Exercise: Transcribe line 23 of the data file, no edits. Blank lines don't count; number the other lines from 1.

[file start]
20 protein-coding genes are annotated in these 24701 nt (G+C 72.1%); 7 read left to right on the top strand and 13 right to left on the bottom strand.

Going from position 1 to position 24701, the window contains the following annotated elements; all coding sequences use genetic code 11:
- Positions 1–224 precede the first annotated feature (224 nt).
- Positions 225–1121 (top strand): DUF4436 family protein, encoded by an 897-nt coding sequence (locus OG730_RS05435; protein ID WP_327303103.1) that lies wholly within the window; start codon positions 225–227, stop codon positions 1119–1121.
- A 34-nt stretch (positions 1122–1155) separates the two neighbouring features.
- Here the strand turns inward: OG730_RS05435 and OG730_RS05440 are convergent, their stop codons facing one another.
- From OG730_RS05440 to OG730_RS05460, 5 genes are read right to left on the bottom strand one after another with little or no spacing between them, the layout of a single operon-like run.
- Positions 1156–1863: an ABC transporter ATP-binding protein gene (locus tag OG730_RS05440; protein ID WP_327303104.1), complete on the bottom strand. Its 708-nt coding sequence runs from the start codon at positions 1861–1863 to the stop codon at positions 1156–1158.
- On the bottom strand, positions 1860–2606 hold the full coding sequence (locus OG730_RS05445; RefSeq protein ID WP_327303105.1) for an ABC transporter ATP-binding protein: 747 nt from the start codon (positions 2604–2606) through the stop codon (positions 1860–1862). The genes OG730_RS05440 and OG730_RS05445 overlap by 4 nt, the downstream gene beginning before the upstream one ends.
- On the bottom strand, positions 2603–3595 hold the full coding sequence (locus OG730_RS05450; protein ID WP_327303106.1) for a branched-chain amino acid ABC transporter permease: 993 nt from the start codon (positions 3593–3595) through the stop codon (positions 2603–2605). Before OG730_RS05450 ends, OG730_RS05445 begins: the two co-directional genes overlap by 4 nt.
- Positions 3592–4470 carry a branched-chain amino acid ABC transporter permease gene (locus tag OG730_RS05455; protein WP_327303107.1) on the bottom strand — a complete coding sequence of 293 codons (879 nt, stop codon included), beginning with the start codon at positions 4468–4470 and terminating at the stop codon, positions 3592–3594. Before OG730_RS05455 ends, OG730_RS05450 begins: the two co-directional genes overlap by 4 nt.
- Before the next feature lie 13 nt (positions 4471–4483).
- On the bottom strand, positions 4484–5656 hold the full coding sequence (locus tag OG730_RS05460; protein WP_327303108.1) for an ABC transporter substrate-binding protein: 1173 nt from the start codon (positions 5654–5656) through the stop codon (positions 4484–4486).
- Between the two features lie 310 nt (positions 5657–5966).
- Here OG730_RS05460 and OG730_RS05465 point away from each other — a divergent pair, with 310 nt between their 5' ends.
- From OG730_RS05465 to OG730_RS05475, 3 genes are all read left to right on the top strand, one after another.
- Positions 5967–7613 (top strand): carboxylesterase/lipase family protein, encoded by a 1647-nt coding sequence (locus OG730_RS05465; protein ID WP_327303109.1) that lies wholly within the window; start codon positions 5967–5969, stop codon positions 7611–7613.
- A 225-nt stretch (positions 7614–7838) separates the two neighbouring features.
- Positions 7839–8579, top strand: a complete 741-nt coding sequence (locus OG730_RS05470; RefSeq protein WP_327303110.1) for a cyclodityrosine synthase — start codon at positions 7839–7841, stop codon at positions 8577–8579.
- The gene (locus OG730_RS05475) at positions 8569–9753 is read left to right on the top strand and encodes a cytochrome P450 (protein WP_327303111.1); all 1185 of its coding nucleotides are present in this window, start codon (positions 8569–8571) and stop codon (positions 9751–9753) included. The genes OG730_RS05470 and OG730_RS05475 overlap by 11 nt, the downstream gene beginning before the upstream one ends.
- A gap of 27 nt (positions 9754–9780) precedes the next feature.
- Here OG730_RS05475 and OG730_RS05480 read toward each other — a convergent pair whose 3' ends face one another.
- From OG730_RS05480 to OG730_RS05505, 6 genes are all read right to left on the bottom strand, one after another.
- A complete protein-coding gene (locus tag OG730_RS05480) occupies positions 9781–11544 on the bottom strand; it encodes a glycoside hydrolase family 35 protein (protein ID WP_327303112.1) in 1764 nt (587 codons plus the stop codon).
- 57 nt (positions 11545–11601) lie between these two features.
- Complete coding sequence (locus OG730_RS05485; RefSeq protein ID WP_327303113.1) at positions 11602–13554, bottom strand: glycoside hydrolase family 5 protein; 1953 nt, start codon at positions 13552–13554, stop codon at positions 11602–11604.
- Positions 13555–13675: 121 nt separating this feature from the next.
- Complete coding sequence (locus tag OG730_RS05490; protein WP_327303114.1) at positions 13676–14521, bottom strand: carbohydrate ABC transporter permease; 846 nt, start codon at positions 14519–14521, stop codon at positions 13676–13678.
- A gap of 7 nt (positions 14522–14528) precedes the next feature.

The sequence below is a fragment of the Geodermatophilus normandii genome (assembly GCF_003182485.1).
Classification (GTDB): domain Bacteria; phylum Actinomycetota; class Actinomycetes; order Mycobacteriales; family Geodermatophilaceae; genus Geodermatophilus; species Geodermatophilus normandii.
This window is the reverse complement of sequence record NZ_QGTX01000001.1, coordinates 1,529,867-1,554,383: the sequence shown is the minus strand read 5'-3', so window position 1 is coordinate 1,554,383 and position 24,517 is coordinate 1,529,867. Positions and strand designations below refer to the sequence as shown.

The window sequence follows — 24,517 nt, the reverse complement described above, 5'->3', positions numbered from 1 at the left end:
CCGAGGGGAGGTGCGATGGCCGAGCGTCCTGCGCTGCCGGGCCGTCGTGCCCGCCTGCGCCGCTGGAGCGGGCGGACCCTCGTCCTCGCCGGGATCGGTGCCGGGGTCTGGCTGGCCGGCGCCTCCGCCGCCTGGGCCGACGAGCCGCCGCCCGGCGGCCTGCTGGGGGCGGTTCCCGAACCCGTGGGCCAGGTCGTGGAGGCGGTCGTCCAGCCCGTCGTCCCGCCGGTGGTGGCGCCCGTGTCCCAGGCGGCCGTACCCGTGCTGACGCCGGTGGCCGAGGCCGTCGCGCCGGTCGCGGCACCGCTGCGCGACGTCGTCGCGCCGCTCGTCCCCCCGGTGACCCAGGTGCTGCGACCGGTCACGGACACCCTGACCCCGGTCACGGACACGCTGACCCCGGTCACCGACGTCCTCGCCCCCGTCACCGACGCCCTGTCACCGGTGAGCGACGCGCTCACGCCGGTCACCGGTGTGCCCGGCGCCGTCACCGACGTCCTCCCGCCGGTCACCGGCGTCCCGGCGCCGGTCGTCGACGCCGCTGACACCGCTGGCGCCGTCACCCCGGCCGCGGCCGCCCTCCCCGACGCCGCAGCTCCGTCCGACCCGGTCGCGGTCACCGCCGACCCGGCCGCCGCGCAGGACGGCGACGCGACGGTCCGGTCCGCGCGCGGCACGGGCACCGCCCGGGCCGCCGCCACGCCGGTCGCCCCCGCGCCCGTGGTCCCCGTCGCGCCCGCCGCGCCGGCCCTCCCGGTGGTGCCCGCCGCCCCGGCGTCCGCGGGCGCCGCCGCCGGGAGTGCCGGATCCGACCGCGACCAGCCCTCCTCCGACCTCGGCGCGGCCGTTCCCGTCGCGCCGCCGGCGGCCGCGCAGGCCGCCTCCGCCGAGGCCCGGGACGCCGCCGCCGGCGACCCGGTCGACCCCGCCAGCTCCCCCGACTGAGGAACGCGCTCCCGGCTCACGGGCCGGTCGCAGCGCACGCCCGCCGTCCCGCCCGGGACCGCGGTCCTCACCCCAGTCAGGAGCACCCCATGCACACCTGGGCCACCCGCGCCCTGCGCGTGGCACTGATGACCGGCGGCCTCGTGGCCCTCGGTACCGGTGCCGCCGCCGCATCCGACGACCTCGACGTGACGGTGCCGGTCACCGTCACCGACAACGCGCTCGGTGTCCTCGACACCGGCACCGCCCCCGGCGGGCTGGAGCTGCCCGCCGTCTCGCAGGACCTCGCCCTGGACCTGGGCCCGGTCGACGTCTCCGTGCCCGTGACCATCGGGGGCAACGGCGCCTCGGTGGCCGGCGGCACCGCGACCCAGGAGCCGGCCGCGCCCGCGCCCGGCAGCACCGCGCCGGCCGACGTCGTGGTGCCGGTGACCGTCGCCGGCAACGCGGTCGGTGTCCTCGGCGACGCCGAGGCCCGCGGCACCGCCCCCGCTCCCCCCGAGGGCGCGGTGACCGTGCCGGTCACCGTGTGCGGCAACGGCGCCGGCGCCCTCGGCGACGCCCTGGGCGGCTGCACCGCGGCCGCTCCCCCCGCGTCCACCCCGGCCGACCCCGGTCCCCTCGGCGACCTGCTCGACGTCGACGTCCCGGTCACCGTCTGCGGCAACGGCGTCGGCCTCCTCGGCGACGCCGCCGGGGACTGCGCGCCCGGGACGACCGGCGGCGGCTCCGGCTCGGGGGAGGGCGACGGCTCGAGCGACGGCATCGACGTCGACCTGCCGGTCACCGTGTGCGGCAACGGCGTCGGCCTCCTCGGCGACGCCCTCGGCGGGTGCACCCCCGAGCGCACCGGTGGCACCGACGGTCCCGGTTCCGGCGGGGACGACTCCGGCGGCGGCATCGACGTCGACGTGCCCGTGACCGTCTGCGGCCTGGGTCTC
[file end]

- From OG730_RS05480 to OG730_RS05505, 6 genes are all read right to left on the bottom strand, one after another.